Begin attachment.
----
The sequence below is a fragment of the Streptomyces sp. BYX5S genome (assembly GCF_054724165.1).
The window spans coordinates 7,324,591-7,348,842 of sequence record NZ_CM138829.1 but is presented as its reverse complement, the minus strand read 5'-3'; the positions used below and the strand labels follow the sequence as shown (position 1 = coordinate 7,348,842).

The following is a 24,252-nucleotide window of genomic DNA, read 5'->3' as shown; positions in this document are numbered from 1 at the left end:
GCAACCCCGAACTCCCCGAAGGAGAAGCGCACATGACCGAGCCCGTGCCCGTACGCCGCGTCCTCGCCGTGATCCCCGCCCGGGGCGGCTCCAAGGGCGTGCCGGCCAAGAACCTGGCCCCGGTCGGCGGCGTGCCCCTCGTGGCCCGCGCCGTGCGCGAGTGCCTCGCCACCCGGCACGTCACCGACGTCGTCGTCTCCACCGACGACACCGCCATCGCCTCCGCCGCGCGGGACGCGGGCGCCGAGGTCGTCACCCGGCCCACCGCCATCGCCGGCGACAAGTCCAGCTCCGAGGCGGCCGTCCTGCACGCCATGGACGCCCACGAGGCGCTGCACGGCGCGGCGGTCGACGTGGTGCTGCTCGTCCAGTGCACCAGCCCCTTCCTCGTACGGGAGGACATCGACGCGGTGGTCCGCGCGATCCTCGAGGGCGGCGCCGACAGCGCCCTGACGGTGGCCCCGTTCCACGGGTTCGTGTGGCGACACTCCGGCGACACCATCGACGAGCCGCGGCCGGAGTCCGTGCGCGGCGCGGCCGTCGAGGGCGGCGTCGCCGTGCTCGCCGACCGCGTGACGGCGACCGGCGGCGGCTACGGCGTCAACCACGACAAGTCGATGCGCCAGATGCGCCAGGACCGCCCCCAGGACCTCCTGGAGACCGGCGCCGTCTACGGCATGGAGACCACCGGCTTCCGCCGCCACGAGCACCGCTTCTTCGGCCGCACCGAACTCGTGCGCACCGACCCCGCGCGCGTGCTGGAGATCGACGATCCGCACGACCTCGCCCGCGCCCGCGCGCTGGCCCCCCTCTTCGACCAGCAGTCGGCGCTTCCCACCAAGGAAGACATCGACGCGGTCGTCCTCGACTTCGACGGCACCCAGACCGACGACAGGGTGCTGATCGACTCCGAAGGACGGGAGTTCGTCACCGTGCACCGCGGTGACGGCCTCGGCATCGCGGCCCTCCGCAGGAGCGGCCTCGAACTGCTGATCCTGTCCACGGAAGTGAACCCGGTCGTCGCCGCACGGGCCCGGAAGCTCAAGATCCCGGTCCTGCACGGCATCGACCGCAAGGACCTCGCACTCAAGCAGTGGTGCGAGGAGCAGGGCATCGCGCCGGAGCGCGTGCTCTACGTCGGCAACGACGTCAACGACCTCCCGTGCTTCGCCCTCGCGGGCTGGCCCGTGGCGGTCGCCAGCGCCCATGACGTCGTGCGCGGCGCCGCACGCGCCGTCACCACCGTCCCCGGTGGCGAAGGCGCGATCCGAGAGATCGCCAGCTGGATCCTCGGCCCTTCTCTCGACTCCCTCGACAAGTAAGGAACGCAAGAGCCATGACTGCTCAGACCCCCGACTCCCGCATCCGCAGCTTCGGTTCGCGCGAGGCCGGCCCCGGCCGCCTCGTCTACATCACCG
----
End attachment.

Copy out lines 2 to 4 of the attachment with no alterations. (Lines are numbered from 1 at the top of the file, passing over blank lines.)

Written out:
The window spans coordinates 7,324,591-7,348,842 of sequence record NZ_CM138829.1 but is presented as its reverse complement, the minus strand read 5'-3'; the positions used below and the strand labels follow the sequence as shown (position 1 = coordinate 7,348,842).

The following is a 24,252-nucleotide window of genomic DNA, read 5'->3' as shown; positions in this document are numbered from 1 at the left end:
GCAACCCCGAACTCCCCGAAGGAGAAGCGCACATGACCGAGCCCGTGCCCGTACGCCGCGTCCTCGCCGTGATCCCCGCCCGGGGCGGCTCCAAGGGCGTGCCGGCCAAGAACCTGGCCCCGGTCGGCGGCGTGCCCCTCGTGGCCCGCGCCGTGCGCGAGTGCCTCGCCACCCGGCACGTCACCGACGTCGTCGTCTCCACCGACGACACCGCCATCGCCTCCGCCGCGCGGGACGCGGGCGCCGAGGTCGTCACCCGGCCCACCGCCATCGCCGGCGACAAGTCCAGCTCCGAGGCGGCCGTCCTGCACGCCATGGACGCCCACGAGGCGCTGCACGGCGCGGCGGTCGACGTGGTGCTGCTCGTCCAGTGCACCAGCCCCTTCCTCGTACGGGAGGACATCGACGCGGTGGTCCGCGCGATCCTCGAGGGCGGCGCCGACAGCGCCCTGACGGTGGCCCCGTTCCACGGGTTCGTGTGGCGACACTCCGGCGACACCATCGACGAGCCGCGGCCGGAGTCCGTGCGCGGCGCGGCCGTCGAGGGCGGCGTCGCCGTGCTCGCCGACCGCGTGACGGCGACCGGCGGCGGCTACGGCGTCAACCACGACAAGTCGATGCGCCAGATGCGCCAGGACCGCCCCCAGGACCTCCTGGAGACCGGCGCCGTCTACGGCATGGAGACCACCGGCTTCCGCCGCCACGAGCACCGCTTCTTCGGCCGCACCGAACTCGTGCGCACCGACCCCGCGCGCGTGCTGGAGATCGACGATCCGCACGACCTCGCCCGCGCCCGCGCGCTGGCCCCCCTCTTCGACCAGCAGTCGGCGCTTCCCACCAAGGAAGACATCGACGCGGTCGTCCTCGACTTCGACGGCACCCAGACCGACGACAGGGTGCTGATCGACTCCGAAGGACGGGAGTTCGTCACCGTGCACCGCGGTGACGGCCTCGGCATCGCGGCCCTCCGCAGGAGCGGCCTCGAACTGCTGATCCTGTCCACGGAAGTGAACCCGGTCGTCGCCGCACGGGCCCGGAAGCTCAAGATCCCGGTCCTGCACGGCATCGACCGCAAGGACCTCGCACTCAAGCAGTGGTGCGAGGAGCAGGGCATCGCGCCGGAGCGCGTGCTCTACGTCGGCAACGACGTCAACGACCTCCCGTGCTTCGCCCTCGCGGGCTGGCCCGTGGCGGTCGCCAGCGCCCATGACGTCGTGCGCGGCGCCGCACGCGCCGTCACCACCGTCCCCGGTGGCGAAGGCGCGATCCGAGAGATCGCCAGCTGGATCCTCGGCCCTTCTCTCGACTCCCTCGACAAGTAAGGAACGCAAGAGCCATGACTGCTCAGACCCCCGACTCCCGCATCCGCAGCTTCGGTTCGCGCGAGGCCGGCCCCGGCCGCCTCGTCTACATCACCG